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COLLEGE FOOTBALL / WEEK 9 | NOTES

At 7-0, Bruins Discover a Home-Field Advantage

November 01, 1998|BILL DWYRE and CHRIS DUFRESNE | TIMES STAFF WRITERS

OK, so maybe Texas A&M doesn't have the market cornered on this 12th man stuff.

How about those UCLA fans, all 64,820 in the Rose Bowl Saturday, helping pull the unbeaten Bruins through a 28-24 close call against the 1-7 Stanford Cardinal.

These are the same Bruin fans who, not too many years ago, sold their Rose Bowl tickets in droves and left the football team to deal with--unsuccessfully as it turned out--a UCLA home field overtaken by red-clad Wisconsin Badger faithful.

Could it be that laid-back Westwood has some embers burning for this 7-0 football team?

Coach Bob Toledo thinks so, and couldn't be happier, especially after Stanford appeared to be forced into taking three timeouts somewhat prematurely Saturday, apparently because it was having trouble with crowd noise.

"We finally have a home-field advantage," Toledo said. "And it's really neat. It's a great feeling to see those towels waving and people actually helping. Our fans were responsible for Stanford having to call those three timeouts. That's a home-field advantage."

Stanford wasn't quite as quick to agree that the crowd had bullied it into using up its timeouts before it wanted to, but quarterback Todd Husak acknowledged that it would have helped on the last drive.

"Wished I'd had one after I got sacked on the last play," he said.

Stanford Coach Ty Willingham said that his team's early timeouts were more prompted by problems with getting plays in on time, and Husak said it was more a combination of "personnel screwups, not getting the plays in in time and me not being ready for some of the calls, which is bad because I am, after all, a junior and should be more prepared for anything."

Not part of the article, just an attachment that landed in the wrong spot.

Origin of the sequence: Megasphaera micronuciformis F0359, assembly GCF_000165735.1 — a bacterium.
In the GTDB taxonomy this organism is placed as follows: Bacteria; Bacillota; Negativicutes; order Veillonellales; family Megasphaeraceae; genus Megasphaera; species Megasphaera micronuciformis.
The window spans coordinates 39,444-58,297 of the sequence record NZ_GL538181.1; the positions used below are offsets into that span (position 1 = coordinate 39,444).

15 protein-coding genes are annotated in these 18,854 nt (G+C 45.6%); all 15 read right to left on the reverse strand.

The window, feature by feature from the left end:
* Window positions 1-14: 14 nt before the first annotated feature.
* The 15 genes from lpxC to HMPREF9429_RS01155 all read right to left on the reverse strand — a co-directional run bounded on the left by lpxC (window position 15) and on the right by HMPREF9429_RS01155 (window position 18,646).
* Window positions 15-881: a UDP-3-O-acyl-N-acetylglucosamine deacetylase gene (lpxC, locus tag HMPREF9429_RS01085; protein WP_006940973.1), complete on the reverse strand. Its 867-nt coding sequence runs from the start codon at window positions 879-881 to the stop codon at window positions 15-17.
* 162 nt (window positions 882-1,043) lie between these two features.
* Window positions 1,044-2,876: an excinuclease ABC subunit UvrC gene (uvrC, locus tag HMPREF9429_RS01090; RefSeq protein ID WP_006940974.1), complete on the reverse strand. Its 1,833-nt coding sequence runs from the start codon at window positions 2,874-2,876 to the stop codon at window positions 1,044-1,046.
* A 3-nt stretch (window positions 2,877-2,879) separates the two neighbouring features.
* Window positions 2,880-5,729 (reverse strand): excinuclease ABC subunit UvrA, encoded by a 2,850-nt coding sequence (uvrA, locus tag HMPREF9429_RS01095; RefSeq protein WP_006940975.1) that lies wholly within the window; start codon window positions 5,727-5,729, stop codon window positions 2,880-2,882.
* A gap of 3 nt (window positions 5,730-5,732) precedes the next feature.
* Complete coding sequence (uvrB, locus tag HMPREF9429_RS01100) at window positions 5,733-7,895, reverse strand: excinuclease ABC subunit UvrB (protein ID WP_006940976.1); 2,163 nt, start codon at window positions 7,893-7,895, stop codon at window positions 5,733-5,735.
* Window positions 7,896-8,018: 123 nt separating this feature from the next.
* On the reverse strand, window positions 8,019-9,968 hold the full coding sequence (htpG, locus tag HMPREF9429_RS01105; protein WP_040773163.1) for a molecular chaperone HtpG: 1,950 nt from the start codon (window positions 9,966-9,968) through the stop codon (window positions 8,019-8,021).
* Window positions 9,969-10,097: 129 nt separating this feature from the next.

Stanford wide receiver Troy Walters had a different view.

"That crowd was loud," he said. "It caused lots of trouble for us, made us take those timeouts."

*

The Stanford Tree was back at the Rose Bowl, but only as a fill-in.

The Tree is Stanford's mascot. It is also the subject of much mischief, most of it at the hands of Cal fans. It was stolen (the costume, not the person inside it) recently, but in a press release--yes, at Stanford they do press releases on trees--it was announced that the Tree had been returned to the Cal police.

The press release actually said the following: "The Tree will return to action Saturday, Nov. 7, when the Cardinal hosts USC at Stanford Stadium, on Beanie Tree Giveaway Day."

Saturday, the Stanford Tree was in the Rose Bowl, but it was last year's costume, so that didn't count for the big return. The Trojans get that. Lucky them.

*

Stanford nearly posted its biggest victory against a top-10 opponent since the Cardinal's 33-16 win over No. 1 Notre Dame in 1992.

Stanford is 3-9 against top-10 opponents since 1991. Besides Notre Dame, the Cardinal defeated No. 7 Colorado in 1993 and No. 6 California in the 1991 Big Game.

*

UCLA is off to its best start since 1988, when the Bruins won their first seven games and were ranked No. 1 . . . With 254 passing yards, Cade McNown ranks fourth in Pac-10 history with 9,099. . . . With 419 passing yards, Stanford quarterback Todd Husak has thrown for more than 400 yards in a game twice this season. He had 450 yards in a loss against Oregon State two weeks ago.

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